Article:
From the Service's perspective, B had a contract right that was worth, at very least, the difference between the incomplete structure and its ultimate selling value. The estate reported the value of the incomplete structure at the value set forth in the appraisal attached to the estate's return.
The IRS, however, contends that the value should be increased to reflect the completed value of the residence, because the insurance company agreed to reimburse B for rebuilding the residence. The estate argues that B did not own any asset or contract right that would enhance the value of the incomplete residence at the time of her death. We agree with the estate.
The concept of FMV, in the context of Federal taxation, has remained unchanged for more than 80 years. For estate tax purposes, the amount includible in the gross estate is the FMV of a decedent's interest in an asset on the date of death. B owned an incomplete residence (57% completed).
The Service's determination is that B had a right or was entitled to the completion of the residence so that the completed value should have been included in the gross estate. Accordingly, B had a right to the insurance reimbursement, and the value of that right was includible as an asset in her estate.
Under the agreement between C and B, C had unilaterally agreed to pay for restoration of the residence, but only if restoration were pursued and completed. To the extent that C had an obligation to B at the time of her death, it could only be to reimburse for any portion of the residence that had been restored. In addition, C's exposure under the agreement was to be reduced if the cost of construction was less than estimated.
At the time of B's death, it appears that neither B nor her heirs had any enforceable right to payments from C. Additionally, because the construction contract ran between B and the contractors, at the time of death there was no assurance the contractor would complete the project. Under these circumstances, C's obligation to pay for improvements after B's death was subject to a condition precedent.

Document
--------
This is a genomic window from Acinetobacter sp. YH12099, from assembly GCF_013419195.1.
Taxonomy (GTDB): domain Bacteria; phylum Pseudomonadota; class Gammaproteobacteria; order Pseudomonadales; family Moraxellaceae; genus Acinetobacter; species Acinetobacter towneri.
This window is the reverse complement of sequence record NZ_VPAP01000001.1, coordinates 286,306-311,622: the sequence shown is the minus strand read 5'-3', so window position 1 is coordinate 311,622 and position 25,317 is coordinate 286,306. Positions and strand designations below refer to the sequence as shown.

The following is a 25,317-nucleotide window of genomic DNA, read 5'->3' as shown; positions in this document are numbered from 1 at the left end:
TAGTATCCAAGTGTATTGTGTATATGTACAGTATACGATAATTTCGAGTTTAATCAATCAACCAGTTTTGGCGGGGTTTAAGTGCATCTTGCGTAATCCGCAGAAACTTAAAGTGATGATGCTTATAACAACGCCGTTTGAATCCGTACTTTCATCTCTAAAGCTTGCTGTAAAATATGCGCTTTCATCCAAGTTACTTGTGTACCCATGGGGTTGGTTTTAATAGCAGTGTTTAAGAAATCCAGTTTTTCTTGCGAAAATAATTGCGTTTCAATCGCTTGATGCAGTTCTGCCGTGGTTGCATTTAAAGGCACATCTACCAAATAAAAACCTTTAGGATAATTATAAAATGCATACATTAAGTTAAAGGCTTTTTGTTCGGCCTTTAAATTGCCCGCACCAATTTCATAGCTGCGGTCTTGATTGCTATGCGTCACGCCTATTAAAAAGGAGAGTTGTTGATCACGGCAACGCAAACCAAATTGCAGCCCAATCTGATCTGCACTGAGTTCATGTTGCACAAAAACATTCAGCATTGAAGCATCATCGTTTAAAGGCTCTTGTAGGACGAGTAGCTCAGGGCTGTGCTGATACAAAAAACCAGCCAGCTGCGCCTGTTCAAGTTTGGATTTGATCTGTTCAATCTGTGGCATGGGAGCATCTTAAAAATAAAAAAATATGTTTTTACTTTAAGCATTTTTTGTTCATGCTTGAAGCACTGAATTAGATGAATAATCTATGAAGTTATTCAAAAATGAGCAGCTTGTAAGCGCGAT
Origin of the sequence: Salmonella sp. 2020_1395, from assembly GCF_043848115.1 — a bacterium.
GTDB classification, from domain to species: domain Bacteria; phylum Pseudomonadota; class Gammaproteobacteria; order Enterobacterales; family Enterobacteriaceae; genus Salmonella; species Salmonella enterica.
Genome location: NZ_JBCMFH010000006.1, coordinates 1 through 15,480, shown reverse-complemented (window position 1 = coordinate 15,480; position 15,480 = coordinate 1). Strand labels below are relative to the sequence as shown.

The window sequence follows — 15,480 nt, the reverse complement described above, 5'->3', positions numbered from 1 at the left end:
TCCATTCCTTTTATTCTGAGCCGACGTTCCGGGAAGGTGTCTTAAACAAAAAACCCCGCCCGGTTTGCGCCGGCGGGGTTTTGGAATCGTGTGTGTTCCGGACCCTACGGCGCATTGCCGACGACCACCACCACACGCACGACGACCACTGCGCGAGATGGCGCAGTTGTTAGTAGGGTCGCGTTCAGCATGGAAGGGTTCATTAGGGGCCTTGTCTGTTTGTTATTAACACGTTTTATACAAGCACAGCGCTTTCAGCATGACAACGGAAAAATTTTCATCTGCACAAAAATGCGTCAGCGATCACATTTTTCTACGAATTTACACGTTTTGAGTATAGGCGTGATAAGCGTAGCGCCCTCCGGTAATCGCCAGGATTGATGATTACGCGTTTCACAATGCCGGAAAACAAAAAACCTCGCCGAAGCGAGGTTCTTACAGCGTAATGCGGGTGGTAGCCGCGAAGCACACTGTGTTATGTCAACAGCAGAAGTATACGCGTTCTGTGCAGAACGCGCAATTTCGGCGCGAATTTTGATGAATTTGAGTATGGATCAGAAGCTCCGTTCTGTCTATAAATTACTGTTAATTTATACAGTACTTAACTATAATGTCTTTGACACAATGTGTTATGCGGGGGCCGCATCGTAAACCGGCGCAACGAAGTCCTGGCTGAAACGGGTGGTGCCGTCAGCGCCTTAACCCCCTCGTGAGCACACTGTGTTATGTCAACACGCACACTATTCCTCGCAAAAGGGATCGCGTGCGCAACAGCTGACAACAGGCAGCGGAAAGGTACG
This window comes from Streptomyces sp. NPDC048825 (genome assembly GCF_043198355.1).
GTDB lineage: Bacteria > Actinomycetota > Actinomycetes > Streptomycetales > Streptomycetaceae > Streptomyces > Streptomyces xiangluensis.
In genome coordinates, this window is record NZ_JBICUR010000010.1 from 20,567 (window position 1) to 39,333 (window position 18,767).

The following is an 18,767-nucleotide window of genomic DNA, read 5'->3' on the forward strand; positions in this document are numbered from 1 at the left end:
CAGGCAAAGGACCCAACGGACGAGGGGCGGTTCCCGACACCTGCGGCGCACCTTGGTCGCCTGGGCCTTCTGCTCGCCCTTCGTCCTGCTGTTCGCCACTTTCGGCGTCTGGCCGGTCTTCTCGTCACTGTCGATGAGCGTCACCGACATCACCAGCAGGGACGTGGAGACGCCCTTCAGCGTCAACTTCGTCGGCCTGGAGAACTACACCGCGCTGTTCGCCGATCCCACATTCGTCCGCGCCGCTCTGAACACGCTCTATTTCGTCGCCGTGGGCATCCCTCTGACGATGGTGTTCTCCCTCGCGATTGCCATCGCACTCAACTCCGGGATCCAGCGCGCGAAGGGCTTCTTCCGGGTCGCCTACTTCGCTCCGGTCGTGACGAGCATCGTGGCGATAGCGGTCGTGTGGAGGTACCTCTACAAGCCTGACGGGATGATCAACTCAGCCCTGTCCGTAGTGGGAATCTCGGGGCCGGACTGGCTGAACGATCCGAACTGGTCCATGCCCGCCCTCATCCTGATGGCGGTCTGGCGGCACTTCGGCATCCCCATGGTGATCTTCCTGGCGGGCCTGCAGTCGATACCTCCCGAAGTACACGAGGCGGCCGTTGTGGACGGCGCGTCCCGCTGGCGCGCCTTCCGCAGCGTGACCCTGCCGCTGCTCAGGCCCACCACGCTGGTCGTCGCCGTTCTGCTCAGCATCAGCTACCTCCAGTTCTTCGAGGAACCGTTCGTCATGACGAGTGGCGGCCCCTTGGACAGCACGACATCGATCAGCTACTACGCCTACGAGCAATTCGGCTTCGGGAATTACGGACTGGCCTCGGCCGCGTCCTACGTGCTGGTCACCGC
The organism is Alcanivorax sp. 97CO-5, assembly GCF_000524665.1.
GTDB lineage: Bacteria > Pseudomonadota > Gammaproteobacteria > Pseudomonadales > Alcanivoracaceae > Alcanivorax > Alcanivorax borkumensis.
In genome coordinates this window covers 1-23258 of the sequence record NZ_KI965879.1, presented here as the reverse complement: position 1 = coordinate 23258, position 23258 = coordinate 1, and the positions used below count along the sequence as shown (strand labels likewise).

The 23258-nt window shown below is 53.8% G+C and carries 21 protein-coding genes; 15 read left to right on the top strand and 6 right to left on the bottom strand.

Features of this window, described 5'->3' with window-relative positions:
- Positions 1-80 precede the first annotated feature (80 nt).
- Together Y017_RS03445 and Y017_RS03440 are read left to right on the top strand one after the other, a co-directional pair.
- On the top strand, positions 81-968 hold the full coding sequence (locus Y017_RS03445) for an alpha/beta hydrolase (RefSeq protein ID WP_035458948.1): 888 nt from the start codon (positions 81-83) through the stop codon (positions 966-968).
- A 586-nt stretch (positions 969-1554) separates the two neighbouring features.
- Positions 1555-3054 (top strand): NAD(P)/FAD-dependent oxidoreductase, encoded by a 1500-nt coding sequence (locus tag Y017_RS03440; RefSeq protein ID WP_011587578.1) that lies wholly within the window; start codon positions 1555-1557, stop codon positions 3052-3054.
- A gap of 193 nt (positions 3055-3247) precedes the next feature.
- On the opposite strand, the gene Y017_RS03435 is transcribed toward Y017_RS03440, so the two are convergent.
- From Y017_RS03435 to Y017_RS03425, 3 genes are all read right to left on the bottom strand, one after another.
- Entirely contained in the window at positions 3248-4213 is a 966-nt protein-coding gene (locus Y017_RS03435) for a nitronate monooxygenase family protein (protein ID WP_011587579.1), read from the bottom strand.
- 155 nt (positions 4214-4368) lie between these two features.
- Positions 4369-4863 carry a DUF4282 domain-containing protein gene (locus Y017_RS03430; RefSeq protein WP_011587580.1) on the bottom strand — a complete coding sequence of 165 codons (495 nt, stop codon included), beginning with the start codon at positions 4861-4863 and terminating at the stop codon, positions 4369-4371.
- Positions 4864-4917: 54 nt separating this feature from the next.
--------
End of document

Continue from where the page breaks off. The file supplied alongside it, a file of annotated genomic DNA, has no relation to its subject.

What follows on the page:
The practical reality was that, after B's death, there existed a 57%-complete residence with no enforceable right to insurance reimbursement and no contractual obligation between the estate or heirs and the contractor for the completion of construction. Under these circumstances, no amount was includible in B's gross estate to represent any possible future payment from C.
Conceptually, the purpose of the estate tax is to tax the transmission of wealth at death. Sec. 2031 is intended to provide for inclusion of a decedent's interests transferred at death. Likewise, Sec. 2053(a) was intended to ensure that only the net estate (i.e., that which is available for distribution to the beneficiaries) is taxed.
In this case, the asset available for distribution to the beneficiaries was the 57%-completed residence. The beneficiaries had the option to complete the residence and thereby incur the benefits and burdens of such action. The FMV of the asset received by the beneficiaries, however, was no more or less than the FMV of the incomplete residence.
ESTATE OF M.B. BULL, TC MEMO 2001-92
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|Author:||Fiore, Nicholas J.|
|Publication:||The Tax Adviser|
|Date:||Jul 1, 2001|